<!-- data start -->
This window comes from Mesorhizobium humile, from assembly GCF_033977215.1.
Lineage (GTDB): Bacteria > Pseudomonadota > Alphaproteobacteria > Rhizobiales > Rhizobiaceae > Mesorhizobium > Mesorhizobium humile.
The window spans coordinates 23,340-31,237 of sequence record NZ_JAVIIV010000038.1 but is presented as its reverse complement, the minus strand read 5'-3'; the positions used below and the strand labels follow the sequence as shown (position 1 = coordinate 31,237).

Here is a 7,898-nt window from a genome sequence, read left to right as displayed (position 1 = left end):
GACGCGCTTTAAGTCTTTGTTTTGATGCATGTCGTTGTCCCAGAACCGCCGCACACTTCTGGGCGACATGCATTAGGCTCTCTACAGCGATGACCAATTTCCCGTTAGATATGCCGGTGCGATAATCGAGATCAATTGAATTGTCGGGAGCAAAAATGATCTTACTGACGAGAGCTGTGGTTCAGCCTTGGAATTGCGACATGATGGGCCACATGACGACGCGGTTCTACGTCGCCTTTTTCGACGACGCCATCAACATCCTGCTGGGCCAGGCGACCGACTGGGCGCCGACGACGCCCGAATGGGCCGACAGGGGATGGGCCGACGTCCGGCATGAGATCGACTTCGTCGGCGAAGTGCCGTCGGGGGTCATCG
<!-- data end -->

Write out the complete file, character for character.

This window comes from Mesorhizobium humile, from assembly GCF_033977215.1.
Lineage (GTDB): Bacteria > Pseudomonadota > Alphaproteobacteria > Rhizobiales > Rhizobiaceae > Mesorhizobium > Mesorhizobium humile.
The window spans coordinates 23,340-31,237 of sequence record NZ_JAVIIV010000038.1 but is presented as its reverse complement, the minus strand read 5'-3'; the positions used below and the strand labels follow the sequence as shown (position 1 = coordinate 31,237).

Here is a 7,898-nt window from a genome sequence, read left to right as displayed (position 1 = left end):
GACGCGCTTTAAGTCTTTGTTTTGATGCATGTCGTTGTCCCAGAACCGCCGCACACTTCTGGGCGACATGCATTAGGCTCTCTACAGCGATGACCAATTTCCCGTTAGATATGCCGGTGCGATAATCGAGATCAATTGAATTGTCGGGAGCAAAAATGATCTTACTGACGAGAGCTGTGGTTCAGCCTTGGAATTGCGACATGATGGGCCACATGACGACGCGGTTCTACGTCGCCTTTTTCGACGACGCCATCAACATCCTGCTGGGCCAGGCGACCGACTGGGCGCCGACGACGCCCGAATGGGCCGACAGGGGATGGGCCGACGTCCGGCATGAGATCGACTTCGTCGGCGAAGTGCCGTCGGGGGTCATCG